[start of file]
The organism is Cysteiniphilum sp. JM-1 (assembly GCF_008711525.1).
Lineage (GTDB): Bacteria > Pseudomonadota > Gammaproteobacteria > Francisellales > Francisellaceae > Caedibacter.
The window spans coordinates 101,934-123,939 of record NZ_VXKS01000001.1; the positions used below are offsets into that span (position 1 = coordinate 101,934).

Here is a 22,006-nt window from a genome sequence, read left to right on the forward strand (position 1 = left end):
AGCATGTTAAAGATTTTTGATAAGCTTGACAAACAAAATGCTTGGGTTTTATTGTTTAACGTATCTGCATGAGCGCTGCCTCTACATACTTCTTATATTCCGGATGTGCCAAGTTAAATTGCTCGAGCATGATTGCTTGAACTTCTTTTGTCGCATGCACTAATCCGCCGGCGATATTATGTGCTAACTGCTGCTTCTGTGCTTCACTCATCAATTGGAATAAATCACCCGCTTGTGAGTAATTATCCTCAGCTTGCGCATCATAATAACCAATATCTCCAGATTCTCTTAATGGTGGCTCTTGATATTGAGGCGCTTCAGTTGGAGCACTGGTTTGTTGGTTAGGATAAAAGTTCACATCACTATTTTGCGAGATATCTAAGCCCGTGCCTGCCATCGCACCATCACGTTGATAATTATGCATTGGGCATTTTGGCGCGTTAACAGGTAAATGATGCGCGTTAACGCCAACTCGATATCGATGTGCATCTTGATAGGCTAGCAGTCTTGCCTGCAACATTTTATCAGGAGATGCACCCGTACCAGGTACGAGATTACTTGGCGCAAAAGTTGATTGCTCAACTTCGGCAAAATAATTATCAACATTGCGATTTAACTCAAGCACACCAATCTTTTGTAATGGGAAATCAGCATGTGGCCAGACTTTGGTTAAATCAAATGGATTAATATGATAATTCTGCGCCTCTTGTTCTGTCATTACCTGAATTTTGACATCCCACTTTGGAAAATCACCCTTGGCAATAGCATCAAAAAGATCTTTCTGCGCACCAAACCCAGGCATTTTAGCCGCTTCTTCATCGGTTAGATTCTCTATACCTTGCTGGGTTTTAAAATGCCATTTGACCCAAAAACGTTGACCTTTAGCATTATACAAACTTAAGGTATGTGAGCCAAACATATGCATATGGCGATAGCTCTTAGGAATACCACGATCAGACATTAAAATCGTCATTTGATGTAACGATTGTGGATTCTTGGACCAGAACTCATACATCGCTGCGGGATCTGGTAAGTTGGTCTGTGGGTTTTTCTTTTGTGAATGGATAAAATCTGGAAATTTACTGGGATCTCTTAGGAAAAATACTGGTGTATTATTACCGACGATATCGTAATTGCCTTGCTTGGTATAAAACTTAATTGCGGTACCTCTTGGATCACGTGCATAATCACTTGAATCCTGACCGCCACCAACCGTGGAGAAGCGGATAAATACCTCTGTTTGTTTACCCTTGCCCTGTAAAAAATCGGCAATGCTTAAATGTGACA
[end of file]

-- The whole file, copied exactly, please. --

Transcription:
The organism is Cysteiniphilum sp. JM-1 (assembly GCF_008711525.1).
Lineage (GTDB): Bacteria > Pseudomonadota > Gammaproteobacteria > Francisellales > Francisellaceae > Caedibacter.
The window spans coordinates 101,934-123,939 of record NZ_VXKS01000001.1; the positions used below are offsets into that span (position 1 = coordinate 101,934).

Here is a 22,006-nt window from a genome sequence, read left to right on the forward strand (position 1 = left end):
AGCATGTTAAAGATTTTTGATAAGCTTGACAAACAAAATGCTTGGGTTTTATTGTTTAACGTATCTGCATGAGCGCTGCCTCTACATACTTCTTATATTCCGGATGTGCCAAGTTAAATTGCTCGAGCATGATTGCTTGAACTTCTTTTGTCGCATGCACTAATCCGCCGGCGATATTATGTGCTAACTGCTGCTTCTGTGCTTCACTCATCAATTGGAATAAATCACCCGCTTGTGAGTAATTATCCTCAGCTTGCGCATCATAATAACCAATATCTCCAGATTCTCTTAATGGTGGCTCTTGATATTGAGGCGCTTCAGTTGGAGCACTGGTTTGTTGGTTAGGATAAAAGTTCACATCACTATTTTGCGAGATATCTAAGCCCGTGCCTGCCATCGCACCATCACGTTGATAATTATGCATTGGGCATTTTGGCGCGTTAACAGGTAAATGATGCGCGTTAACGCCAACTCGATATCGATGTGCATCTTGATAGGCTAGCAGTCTTGCCTGCAACATTTTATCAGGAGATGCACCCGTACCAGGTACGAGATTACTTGGCGCAAAAGTTGATTGCTCAACTTCGGCAAAATAATTATCAACATTGCGATTTAACTCAAGCACACCAATCTTTTGTAATGGGAAATCAGCATGTGGCCAGACTTTGGTTAAATCAAATGGATTAATATGATAATTCTGCGCCTCTTGTTCTGTCATTACCTGAATTTTGACATCCCACTTTGGAAAATCACCCTTGGCAATAGCATCAAAAAGATCTTTCTGCGCACCAAACCCAGGCATTTTAGCCGCTTCTTCATCGGTTAGATTCTCTATACCTTGCTGGGTTTTAAAATGCCATTTGACCCAAAAACGTTGACCTTTAGCATTATACAAACTTAAGGTATGTGAGCCAAACATATGCATATGGCGATAGCTCTTAGGAATACCACGATCAGACATTAAAATCGTCATTTGATGTAACGATTGTGGATTCTTGGACCAGAACTCATACATCGCTGCGGGATCTGGTAAGTTGGTCTGTGGGTTTTTCTTTTGTGAATGGATAAAATCTGGAAATTTACTGGGATCTCTTAGGAAAAATACTGGTGTATTATTACCGACGATATCGTAATTGCCTTGCTTGGTATAAAACTTAATTGCGGTACCTCTTGGATCACGTGCATAATCACTTGAATCCTGACCGCCACCAACCGTGGAGAAGCGGATAAATACCTCTGTTTGTTTACCCTTGCCCTGTAAAAAATCGGCAATGCTTAAATGTGACA